The potential of the innovative pharmaceutical industry has not been saturated in the Czech Republic. For instance, there are no necessary investments in science and research. Overall direct investments in pharmaceutical research and development (based on NACE classification) are relatively low compared to other V4 countries. Direct investment in pharmaceutical research and development represents 2.38% of total R&D expenditure in the Czech Republic, while in Poland it is 7.29%, in Hungary 13.33% and in Switzerland even 31.45%. The development of health care, including innovative pharmaceutical products, brings savings in all other care segments.
This situation is a result of relatively complicated market regulation. The procedure for allowing innovative medicinal products to enter the Czech market is long and in most cases the decision is not made within the statutory time-limit, which significantly reduces the availability of innovative medicinal products on the Czech market. Less than 40% of entries of medicinal products on the Czech market were decided on in a timely manner.
“The system must adapt to the new type of medicinal products that are entering it. Nowadays, we approve them ad hoc, which is contrary to how the system in our country is set up. The system claims that patients should have the same chance and the same accessibility yet is unable to correctly assess and decide on the entry of new types of personalized therapies,” says Mgr. Jakub Dvořáček, MHA, executive director of the Association of Innovative Pharmaceutical Industry (AIFP).
The Czech Republic is also lagging behind in terms of the number of new clinical trials. Between 2015 and 2017, the number of new clinical trials dropped from 81 to 67. The Czech Republic has not been exploiting the entire potential of the existing science and research infrastructure.
More complex mathematics are coming
The overall strategy of the healthcare system development should include both prevention and innovative methods and medicinal products. To improve patients’ lives, it is essential to ensure that all patients have access to innovative treatment and medicinal products, to speed up the procedures for their approval and reimbursement and to change the method of financing expensive treatment.
“We need to adapt the system and get ready for more complex mathematics, a completely different way of financing and different types of contracts. The flexibility of the pharmaceutical industry and payers will play a major role. We have to set up mechanisms ensuring that neither party runs too much risk,” explains Jakub Dvořáček.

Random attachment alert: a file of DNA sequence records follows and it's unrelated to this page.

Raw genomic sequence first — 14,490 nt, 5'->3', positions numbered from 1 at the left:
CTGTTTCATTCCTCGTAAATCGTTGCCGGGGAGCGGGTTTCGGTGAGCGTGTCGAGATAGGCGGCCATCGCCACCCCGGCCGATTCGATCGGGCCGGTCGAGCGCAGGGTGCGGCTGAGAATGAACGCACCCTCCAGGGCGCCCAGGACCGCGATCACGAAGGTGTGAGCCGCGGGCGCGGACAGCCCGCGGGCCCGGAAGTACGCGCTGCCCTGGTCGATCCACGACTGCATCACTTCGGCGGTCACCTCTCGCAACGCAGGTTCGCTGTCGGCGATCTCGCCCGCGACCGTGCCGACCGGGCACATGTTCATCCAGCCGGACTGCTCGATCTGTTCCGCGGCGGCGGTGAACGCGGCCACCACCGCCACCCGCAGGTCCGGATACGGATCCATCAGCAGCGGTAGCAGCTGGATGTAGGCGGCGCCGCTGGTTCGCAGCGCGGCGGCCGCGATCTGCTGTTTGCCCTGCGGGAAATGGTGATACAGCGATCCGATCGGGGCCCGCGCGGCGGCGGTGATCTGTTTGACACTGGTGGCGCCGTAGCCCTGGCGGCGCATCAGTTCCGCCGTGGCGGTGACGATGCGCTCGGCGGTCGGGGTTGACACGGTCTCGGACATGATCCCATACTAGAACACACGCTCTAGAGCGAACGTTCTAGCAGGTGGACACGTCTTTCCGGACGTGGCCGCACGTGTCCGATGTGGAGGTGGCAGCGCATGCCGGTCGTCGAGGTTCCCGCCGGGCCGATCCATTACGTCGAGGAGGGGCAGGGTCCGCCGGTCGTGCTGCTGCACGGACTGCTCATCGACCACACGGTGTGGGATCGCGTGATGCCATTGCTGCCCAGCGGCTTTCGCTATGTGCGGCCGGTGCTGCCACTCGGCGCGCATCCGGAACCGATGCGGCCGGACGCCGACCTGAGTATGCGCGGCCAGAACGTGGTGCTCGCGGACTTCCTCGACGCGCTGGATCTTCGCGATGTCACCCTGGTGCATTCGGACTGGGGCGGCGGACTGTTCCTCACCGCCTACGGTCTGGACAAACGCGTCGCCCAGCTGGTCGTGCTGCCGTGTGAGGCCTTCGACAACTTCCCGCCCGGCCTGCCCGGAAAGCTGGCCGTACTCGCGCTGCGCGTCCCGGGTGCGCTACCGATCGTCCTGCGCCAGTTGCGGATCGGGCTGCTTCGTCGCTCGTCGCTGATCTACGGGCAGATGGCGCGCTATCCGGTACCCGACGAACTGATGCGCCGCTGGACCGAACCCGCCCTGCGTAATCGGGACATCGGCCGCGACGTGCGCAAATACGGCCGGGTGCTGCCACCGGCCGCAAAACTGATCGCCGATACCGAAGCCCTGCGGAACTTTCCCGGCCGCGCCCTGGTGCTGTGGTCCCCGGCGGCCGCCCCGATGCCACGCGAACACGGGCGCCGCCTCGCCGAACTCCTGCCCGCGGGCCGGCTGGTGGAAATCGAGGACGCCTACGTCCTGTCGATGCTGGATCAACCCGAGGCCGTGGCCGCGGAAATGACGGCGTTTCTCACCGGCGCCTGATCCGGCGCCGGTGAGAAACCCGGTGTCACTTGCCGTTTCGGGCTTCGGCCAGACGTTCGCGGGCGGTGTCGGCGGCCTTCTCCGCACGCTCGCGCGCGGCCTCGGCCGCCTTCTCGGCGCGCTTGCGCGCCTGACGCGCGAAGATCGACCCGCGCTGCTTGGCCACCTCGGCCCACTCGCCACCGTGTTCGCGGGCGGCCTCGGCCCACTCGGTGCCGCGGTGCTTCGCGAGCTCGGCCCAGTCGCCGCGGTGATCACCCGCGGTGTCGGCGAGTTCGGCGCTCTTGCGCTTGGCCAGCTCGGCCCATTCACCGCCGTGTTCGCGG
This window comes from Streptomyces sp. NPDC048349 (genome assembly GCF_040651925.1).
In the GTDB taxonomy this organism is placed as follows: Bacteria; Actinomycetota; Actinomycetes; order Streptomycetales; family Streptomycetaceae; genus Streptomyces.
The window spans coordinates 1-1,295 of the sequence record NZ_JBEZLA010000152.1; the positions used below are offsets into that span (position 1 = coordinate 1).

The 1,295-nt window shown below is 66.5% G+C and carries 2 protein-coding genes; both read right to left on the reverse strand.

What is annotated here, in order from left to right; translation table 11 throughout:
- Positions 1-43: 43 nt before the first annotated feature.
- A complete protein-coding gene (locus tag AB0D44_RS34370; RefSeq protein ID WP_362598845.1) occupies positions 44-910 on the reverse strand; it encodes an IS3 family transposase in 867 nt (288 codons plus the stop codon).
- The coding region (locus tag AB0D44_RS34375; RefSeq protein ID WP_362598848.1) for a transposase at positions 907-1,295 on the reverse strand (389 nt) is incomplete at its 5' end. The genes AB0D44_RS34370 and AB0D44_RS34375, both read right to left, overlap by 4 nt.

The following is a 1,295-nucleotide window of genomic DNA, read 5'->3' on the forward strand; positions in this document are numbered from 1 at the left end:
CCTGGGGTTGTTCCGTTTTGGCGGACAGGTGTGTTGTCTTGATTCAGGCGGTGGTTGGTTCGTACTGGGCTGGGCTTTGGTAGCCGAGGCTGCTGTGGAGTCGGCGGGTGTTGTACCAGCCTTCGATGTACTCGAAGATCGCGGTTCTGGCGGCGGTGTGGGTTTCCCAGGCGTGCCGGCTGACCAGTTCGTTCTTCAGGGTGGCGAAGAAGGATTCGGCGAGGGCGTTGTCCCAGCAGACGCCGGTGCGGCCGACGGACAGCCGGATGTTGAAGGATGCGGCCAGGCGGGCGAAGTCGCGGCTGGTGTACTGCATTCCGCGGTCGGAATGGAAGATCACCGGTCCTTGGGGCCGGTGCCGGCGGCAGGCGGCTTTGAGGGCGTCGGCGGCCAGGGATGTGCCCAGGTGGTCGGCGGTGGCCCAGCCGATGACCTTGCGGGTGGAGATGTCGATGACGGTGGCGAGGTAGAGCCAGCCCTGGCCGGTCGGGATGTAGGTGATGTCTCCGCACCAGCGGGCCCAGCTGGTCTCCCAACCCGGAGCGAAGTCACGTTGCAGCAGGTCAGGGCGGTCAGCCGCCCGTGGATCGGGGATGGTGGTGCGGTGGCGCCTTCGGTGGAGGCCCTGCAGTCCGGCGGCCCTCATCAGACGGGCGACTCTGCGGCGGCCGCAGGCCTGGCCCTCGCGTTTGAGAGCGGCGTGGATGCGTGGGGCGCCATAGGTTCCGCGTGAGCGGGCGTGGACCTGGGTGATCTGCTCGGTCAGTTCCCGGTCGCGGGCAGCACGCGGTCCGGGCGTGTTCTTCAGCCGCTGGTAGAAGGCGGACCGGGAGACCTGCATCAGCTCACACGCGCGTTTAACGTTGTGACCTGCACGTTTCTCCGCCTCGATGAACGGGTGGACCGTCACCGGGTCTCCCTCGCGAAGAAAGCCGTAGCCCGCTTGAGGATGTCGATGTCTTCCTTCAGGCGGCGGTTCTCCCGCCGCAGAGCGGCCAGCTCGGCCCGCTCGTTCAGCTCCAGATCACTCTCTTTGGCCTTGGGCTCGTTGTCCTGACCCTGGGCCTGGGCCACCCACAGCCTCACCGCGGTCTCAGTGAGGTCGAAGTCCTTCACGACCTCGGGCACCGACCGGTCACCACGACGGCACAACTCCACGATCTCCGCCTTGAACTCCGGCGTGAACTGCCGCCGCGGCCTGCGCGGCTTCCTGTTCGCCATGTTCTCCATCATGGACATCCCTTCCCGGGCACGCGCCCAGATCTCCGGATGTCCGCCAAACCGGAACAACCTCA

Is there a light at the end of the tunnel?
The timely marketing of innovative medicinal products is hindered in particular by the legislative framework. Nevertheless, the regulatory environment has begun to change recently. The Ministry of Health of the Czech Republic plans to amend the Public Health Insurance Act. This amendment should speed up and facilitate the assessment of medicinal products upon their entry into the system. Administrative proceedings of the State Institute for Drug Control should also be simplified and new rules for the assessment of orphan drugs and so-called highly innovative medicinal products should be set up.
An amendment to Act No. 72/2000 of Coll., on investment incentives and amendments to certain acts, was adopted and came into effect on 6 September 2019. The goal of the amendment is to provide incentives for high added-value facilities and technological and strategic service centers. This should help to move the labor force from production to highly skilled jobs in science and research.
In February 2019, the new innovation strategy "Czech Republic: The Country for the Future" was approved. This strategy recommends priorities that should place the Czech Republic among Europe's leaders by 2030. In April 2019, the Ministry of Health, in cooperation with AIFP and hospital representatives, issued a methodological recommendation concerning the content of the agreement on clinical trials of medicinal products for human use. This agreement is expected to speed up the approval process from one year to several weeks.
Cooperation in research and development
In addition to defining a suitable regulatory environment for R&D investments, it is important to support the exploitation of current R&D facilities, particularly the exploitation and development of people. The quality of the research infrastructure in the Czech Republic keeps improving with financial support from the private sector, state funds and EU funds. The number of R&D workplaces is also increasing. The creation of four European Centers of Excellence in the Czech Republic has been financed from EU funds since 2010.
“Collaboration between scientific and research institutions and the innovative pharmaceutical industry is an important opportunity and driver of change for the innovative sector. All stakeholders should make use of it and support change,” concludes Jakub Dvořáček.